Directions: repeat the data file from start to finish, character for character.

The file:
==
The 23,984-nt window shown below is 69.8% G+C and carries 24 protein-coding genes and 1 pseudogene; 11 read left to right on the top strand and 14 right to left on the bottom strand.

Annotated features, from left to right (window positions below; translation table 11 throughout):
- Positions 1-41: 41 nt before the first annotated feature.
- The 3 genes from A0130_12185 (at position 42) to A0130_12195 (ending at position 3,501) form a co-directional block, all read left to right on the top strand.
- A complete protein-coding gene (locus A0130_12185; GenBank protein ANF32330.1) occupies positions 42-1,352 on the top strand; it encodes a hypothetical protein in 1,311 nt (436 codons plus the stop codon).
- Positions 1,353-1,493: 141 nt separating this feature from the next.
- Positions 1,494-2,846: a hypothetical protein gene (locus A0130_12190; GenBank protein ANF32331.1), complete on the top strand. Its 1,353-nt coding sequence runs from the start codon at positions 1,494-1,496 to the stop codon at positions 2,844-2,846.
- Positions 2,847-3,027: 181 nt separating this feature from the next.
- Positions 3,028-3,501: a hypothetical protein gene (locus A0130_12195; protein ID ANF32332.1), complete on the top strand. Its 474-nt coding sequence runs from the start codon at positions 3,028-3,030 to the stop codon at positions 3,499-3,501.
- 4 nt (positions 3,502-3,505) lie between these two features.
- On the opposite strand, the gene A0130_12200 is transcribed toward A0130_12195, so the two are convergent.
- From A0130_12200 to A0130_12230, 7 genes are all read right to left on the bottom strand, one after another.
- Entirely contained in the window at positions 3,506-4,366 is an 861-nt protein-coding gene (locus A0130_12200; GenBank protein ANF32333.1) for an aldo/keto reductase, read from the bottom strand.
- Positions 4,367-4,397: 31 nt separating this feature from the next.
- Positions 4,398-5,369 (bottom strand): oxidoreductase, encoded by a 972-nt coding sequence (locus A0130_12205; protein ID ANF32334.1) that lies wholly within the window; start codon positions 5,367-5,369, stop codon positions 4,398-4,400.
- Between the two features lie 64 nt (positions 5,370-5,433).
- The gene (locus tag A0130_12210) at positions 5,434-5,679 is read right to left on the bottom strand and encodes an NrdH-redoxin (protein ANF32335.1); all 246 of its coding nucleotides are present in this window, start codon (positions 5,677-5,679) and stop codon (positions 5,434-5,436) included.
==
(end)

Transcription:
The 23,984-nt window shown below is 69.8% G+C and carries 24 protein-coding genes and 1 pseudogene; 11 read left to right on the top strand and 14 right to left on the bottom strand.

Annotated features, from left to right (window positions below; translation table 11 throughout):
- Positions 1-41: 41 nt before the first annotated feature.
- The 3 genes from A0130_12185 (at position 42) to A0130_12195 (ending at position 3,501) form a co-directional block, all read left to right on the top strand.
- A complete protein-coding gene (locus A0130_12185; GenBank protein ANF32330.1) occupies positions 42-1,352 on the top strand; it encodes a hypothetical protein in 1,311 nt (436 codons plus the stop codon).
- Positions 1,353-1,493: 141 nt separating this feature from the next.
- Positions 1,494-2,846: a hypothetical protein gene (locus A0130_12190; GenBank protein ANF32331.1), complete on the top strand. Its 1,353-nt coding sequence runs from the start codon at positions 1,494-1,496 to the stop codon at positions 2,844-2,846.
- Positions 2,847-3,027: 181 nt separating this feature from the next.
- Positions 3,028-3,501: a hypothetical protein gene (locus A0130_12195; protein ID ANF32332.1), complete on the top strand. Its 474-nt coding sequence runs from the start codon at positions 3,028-3,030 to the stop codon at positions 3,499-3,501.
- 4 nt (positions 3,502-3,505) lie between these two features.
- On the opposite strand, the gene A0130_12200 is transcribed toward A0130_12195, so the two are convergent.
- From A0130_12200 to A0130_12230, 7 genes are all read right to left on the bottom strand, one after another.
- Entirely contained in the window at positions 3,506-4,366 is an 861-nt protein-coding gene (locus A0130_12200; GenBank protein ANF32333.1) for an aldo/keto reductase, read from the bottom strand.
- Positions 4,367-4,397: 31 nt separating this feature from the next.
- Positions 4,398-5,369 (bottom strand): oxidoreductase, encoded by a 972-nt coding sequence (locus A0130_12205; protein ID ANF32334.1) that lies wholly within the window; start codon positions 5,367-5,369, stop codon positions 4,398-4,400.
- Between the two features lie 64 nt (positions 5,370-5,433).
- The gene (locus tag A0130_12210) at positions 5,434-5,679 is read right to left on the bottom strand and encodes an NrdH-redoxin (protein ANF32335.1); all 246 of its coding nucleotides are present in this window, start codon (positions 5,677-5,679) and stop codon (positions 5,434-5,436) included.